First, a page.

CNESST releases report into incident that resulted in death of supervisor
Pascal Cauchon, supervisor for truck rental company Jesna inc., was killed in a car crash on the Eastern portion of Autoroute 20 in Saint Cyrille-de-Wendover, Quebec. Another worker was also seriously injured in the accident, according to a recent report by the Commission des normes, de l'équité, de la santé et de la sécurité du travail (CNESST)
On the day of the accident, in April 8, 2021, Cauchon and his team were installing signalling devices on the highway roadside around kilometre 188 of Autoroute 20. Truck mounted attenuators were stationed in the right lane to protect the workers and indicate to motorists to change lanes. The workers’ vehicles were parked 25 metres away, with their left side wheels on the white edge line separating the roadside from the traffic.
Around 12.50pm, a road train driver in the right lane noticed the protection truck just when the vehicle ahead of him moved in the left lane.
The presence of another vehicle on his left prevented the road train driver from switching lanes. When he was finally able to start his maneuver, the driver did not have enough space to finish the maneuver and the front right wheel of his vehicle crashed into the left side of the truck mounted attenuators.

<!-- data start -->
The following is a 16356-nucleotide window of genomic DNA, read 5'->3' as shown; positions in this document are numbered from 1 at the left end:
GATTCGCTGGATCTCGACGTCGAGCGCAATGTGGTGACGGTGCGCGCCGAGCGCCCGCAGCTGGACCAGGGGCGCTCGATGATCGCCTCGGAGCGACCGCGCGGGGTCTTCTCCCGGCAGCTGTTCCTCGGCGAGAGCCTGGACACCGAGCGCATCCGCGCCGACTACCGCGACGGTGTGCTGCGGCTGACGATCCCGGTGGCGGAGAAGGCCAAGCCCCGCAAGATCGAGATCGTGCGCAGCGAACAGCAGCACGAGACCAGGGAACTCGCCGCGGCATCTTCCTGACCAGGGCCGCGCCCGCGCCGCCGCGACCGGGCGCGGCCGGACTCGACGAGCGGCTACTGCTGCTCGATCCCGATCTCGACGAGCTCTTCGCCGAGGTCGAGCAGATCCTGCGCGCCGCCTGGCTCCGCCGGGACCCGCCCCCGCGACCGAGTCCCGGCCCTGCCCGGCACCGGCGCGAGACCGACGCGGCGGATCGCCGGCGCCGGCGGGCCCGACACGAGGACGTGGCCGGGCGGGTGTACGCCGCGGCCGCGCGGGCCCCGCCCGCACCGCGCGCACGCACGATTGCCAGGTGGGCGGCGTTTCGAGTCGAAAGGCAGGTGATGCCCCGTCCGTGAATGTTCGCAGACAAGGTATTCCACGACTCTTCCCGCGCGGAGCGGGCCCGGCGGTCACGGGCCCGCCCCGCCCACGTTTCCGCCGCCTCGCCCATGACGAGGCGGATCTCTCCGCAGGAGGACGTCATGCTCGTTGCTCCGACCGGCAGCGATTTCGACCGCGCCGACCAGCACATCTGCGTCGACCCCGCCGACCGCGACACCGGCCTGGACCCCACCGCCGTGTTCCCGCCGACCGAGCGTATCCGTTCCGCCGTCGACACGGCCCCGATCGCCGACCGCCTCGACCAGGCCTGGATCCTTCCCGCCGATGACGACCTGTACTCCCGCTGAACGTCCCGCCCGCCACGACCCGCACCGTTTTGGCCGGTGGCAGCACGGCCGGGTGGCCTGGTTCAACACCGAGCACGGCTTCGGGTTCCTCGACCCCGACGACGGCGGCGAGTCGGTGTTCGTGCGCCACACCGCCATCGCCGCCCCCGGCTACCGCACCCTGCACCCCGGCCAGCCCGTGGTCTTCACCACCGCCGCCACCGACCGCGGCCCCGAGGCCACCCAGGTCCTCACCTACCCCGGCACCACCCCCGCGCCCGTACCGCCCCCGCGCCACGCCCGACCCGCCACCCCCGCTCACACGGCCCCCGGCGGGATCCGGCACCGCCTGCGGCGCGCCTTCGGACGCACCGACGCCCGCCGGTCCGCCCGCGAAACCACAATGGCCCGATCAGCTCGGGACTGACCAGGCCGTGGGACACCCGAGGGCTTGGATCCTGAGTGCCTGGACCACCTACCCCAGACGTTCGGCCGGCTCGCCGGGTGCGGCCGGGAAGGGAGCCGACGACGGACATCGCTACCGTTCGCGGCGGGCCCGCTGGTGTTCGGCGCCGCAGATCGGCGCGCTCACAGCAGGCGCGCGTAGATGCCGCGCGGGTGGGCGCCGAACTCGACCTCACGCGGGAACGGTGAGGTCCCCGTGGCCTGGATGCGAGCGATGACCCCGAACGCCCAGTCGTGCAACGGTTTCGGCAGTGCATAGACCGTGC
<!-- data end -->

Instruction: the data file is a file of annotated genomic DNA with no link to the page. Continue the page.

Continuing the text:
The road train driver lost control of his vehicle, which careened toward the roadside workers and crashed into a ditch. The road train hit a first worker, seriously injuring them, and then fatally crashed in Cauchon just as he was about to step into his truck.
(CNESST), the organization which administers Quebec’s occupational health and safety plan, recently revealed the findings of its investigation into the event. It found two explanations for the accident:
Firstly, the crash was caused by a maneuver aimed at avoiding the protection truck (also called a VP-AIFV). The driver of the road train lost control of his truck which then hurtled toward the site where the workers were getting back into their vehicles.
The work method used during the installation of the signalling devices increased the risks that the workers were exposed to, considering the placement of the VP-AIFV in the right lane – despite there being a roadside which allowed for the lane to not be impeded.
Following the accident, the CNESST demanded that the employer provide a safe work method, verified by an engineer, to safely proceed with the installation of signalling devices. The employer agreed to the demands.
The CNESST will transmit its investigation findings to appropriate industry groups and partners.